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UNA. A Bottle Worth Waiting 150 Years for

Marcello De Marco (March 29, 2011)
During a breakfast at the Metropolitan Club, Veronafiere presented to the American press the wine produced to commemorate the 150th anniversary of the Italian Unification.

Countless events, memorabilia, conferences and gadgets, at least in Italy, have been created to commemorate the Unification of the Country, and one of the most creative ideas comes from the wine industry: UNA.

UNA is the name of two wines, one red and one white, created by Assoenologi (the wine producer association) and Veronafiere (the company who manages the Verona expo, where Vinitaly is held).

 From each of the twenty Italian regions, two grapes were selected, one to be used for the white, one for the red. These bottles, therefore, are produced from twenty different grapes each, symbolizing a virtual unification of Italy, and each one is numbered. Bottle number 1 was presented on Sunday 17 in New York to the President of Italy Giorgio Napolitano.

On the morning after, March 28, a tasting session for the press was held at the Metropolitan Club, feet away from Central Park. At the session were also present the high ranks of Veronafiere, who came up with the idea.

This wine is a complete tribute to united Italy. The use of grapes from all over Italy is just one of the symbols present in this product. The name UNA (one) is how united Italy was called at the beginning of the 19th century, when its unification was still a dream. The calligraphy used for the tag-line “Vino Bianco/Rosso d’Italia” (White/Red wine of Italy), a denomination that purposefully deprives the product of a specific geographical indication, is the calligraphy commonly used in Italy during the mid 1800s. Thy typographical font used for the notes on the bottle is Bodoni, a style designed in 1818 by Piedmont-born Giambattista Bodoni. Last but not least the design of the bottles is reminiscent of the famous still lives of Morandi.

During the lecture some time was spent to illustrate the importance of Verona and Vinitaly for the Italian economy.

The position of Verona itself screams for a florid economy: it is placed in the middle of Europe, is crossed by the two main North-South and East-West European highways and is serviced by superior logistic infrastructure.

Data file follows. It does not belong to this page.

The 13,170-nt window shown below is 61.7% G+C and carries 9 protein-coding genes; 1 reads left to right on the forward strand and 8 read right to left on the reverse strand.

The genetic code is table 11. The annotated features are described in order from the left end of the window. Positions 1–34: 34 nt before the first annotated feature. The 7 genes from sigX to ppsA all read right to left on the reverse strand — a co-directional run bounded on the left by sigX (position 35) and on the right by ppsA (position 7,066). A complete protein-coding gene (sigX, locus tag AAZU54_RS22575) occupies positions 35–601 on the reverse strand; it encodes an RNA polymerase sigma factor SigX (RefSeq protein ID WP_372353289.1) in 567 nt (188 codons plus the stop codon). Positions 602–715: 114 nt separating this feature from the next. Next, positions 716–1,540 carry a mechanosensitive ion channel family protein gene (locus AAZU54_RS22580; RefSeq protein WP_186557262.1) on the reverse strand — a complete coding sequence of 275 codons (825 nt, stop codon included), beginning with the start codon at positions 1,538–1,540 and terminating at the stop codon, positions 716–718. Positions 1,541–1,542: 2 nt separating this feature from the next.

The Verona Expo was built on these solid premises.

Managed by Veronafiere, the expo is famous mainly for the wine show Vinitaly, but is actually active in other departments as well.

The construction industry is present with events such as Marmomacc; the alternative energy businesses have Solar Expo; and the most important equine exhibit in the world is held there. Actually, the Verona expo was born as a horse show, and built upon this bucolic vocation with the final result of becoming the host of the most important enological show in the world: Vinitaly.

This year will be the 45th edition of the famous wine expo, and many things have changed since its beginning.

What was originally a show targeted toward professionals of the field is now trying to reach more and more into the consumer slice of the market. “Vinitaly 4 You” is the latest initiative pushing in this direction. It is a consumer-targeted spin-off of Vinitaly held in the center of Verona, in the Gran Guardia palace.

Another new addition to the program is the “Bollicine” (sparkling wine) department: given the increasing importance of sparkling wine in the industry (now Italy exports more sparkling wine than France), Vinitaly is now dedicating an entire section to this area.

Vinitaly is not only about tasting the best wines on the market, it also aims to figure out the health, situation and trends of the Italian wine industry; in order to satisfy this request many surveys are commissioned every year.

One of the most striking, this time, seems to indicate that Italians do not drink as much wine as they used to: the consumption per person seems to have declined by 50% this year. Yet another contradiction of the Bel Paese.

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